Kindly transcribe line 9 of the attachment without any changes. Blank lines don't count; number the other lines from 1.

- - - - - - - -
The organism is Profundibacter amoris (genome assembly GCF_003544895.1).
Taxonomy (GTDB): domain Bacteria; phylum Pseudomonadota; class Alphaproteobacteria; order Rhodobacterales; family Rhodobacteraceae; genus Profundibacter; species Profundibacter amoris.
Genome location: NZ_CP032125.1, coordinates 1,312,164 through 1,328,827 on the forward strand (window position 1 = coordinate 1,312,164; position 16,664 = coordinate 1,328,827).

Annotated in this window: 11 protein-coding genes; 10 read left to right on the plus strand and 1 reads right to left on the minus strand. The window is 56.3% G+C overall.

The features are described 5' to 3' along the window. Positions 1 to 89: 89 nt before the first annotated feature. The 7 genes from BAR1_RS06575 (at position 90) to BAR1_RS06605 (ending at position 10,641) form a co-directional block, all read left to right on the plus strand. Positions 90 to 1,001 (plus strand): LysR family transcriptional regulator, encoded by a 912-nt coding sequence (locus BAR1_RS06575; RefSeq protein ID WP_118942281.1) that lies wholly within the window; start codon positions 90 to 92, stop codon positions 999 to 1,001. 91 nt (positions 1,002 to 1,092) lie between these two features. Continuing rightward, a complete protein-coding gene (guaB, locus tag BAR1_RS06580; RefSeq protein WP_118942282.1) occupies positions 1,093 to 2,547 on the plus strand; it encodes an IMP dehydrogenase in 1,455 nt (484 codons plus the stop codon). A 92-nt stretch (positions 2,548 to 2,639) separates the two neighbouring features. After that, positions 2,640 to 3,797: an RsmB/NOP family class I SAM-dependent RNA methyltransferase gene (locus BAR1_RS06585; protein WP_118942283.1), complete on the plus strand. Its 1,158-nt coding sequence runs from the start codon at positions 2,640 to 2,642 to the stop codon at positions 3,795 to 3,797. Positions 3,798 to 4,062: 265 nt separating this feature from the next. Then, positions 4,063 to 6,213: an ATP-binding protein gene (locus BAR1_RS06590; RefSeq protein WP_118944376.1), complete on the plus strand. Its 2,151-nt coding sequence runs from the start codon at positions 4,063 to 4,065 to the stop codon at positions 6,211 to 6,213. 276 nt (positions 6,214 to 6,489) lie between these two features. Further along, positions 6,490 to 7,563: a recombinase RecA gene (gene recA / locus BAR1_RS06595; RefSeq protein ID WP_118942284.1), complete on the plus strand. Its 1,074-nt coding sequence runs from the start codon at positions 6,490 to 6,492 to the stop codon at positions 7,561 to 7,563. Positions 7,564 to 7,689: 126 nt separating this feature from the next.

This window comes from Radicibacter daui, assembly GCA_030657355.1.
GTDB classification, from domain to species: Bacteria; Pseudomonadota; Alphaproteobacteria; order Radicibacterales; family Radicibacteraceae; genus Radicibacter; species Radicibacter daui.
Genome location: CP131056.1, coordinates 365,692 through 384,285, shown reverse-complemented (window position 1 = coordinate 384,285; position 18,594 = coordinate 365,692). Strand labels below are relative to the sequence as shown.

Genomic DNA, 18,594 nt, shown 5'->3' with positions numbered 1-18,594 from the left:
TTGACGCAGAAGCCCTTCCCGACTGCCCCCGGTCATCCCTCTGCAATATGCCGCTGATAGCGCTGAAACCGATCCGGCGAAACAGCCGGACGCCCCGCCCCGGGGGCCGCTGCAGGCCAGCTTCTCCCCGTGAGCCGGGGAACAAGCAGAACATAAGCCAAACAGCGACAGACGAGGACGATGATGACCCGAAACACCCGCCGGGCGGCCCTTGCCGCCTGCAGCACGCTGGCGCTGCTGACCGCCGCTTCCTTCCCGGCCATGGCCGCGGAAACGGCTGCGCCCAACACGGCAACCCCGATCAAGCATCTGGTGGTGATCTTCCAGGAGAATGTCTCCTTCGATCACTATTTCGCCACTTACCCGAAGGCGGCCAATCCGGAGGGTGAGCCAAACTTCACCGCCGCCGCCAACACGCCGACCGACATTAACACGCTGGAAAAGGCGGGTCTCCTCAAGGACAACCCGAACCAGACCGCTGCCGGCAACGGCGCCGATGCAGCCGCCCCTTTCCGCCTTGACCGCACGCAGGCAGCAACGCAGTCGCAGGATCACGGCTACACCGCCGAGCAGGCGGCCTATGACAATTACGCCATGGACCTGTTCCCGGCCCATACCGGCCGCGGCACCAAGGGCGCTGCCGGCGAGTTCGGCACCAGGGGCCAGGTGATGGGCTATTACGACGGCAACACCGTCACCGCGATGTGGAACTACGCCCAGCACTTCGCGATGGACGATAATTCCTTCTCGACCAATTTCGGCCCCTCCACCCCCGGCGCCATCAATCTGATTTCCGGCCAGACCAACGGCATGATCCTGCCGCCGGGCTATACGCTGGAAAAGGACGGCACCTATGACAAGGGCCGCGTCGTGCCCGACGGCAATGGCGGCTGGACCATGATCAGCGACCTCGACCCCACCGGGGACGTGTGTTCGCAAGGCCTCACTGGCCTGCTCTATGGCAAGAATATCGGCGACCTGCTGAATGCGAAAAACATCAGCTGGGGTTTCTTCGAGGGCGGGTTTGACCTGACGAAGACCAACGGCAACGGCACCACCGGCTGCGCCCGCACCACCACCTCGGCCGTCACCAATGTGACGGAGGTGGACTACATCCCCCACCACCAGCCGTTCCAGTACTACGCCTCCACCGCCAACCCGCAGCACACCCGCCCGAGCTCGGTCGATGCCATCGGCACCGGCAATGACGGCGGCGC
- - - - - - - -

Genomic DNA, 18,594 nt, shown 5'->3' with positions numbered 1-18,594 from the left: